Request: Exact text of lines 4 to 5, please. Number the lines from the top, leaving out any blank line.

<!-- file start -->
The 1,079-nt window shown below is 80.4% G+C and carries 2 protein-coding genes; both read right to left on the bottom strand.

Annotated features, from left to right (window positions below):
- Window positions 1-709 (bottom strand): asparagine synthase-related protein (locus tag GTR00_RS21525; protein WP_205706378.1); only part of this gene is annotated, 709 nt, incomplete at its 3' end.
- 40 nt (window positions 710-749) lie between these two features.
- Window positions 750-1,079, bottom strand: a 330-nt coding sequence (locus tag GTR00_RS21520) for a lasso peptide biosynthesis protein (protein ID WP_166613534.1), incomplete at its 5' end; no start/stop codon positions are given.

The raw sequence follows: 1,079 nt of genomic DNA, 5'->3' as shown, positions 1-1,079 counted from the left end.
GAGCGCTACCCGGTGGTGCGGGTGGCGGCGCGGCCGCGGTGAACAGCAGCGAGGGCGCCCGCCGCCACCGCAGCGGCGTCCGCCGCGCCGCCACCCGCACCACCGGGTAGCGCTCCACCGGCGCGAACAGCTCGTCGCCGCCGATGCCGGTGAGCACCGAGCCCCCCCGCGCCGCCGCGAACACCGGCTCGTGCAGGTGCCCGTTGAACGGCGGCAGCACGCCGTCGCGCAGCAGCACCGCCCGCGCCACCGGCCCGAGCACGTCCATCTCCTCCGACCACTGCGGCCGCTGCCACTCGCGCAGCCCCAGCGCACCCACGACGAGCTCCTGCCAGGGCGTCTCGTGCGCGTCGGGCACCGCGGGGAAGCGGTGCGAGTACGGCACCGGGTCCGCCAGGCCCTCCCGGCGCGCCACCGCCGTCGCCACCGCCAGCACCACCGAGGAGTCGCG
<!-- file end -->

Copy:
- 40 nt (window positions 710-749) lie between these two features.
- Window positions 750-1,079, bottom strand: a 330-nt coding sequence (locus tag GTR00_RS21520) for a lasso peptide biosynthesis protein (protein ID WP_166613534.1), incomplete at its 5' end; no start/stop codon positions are given.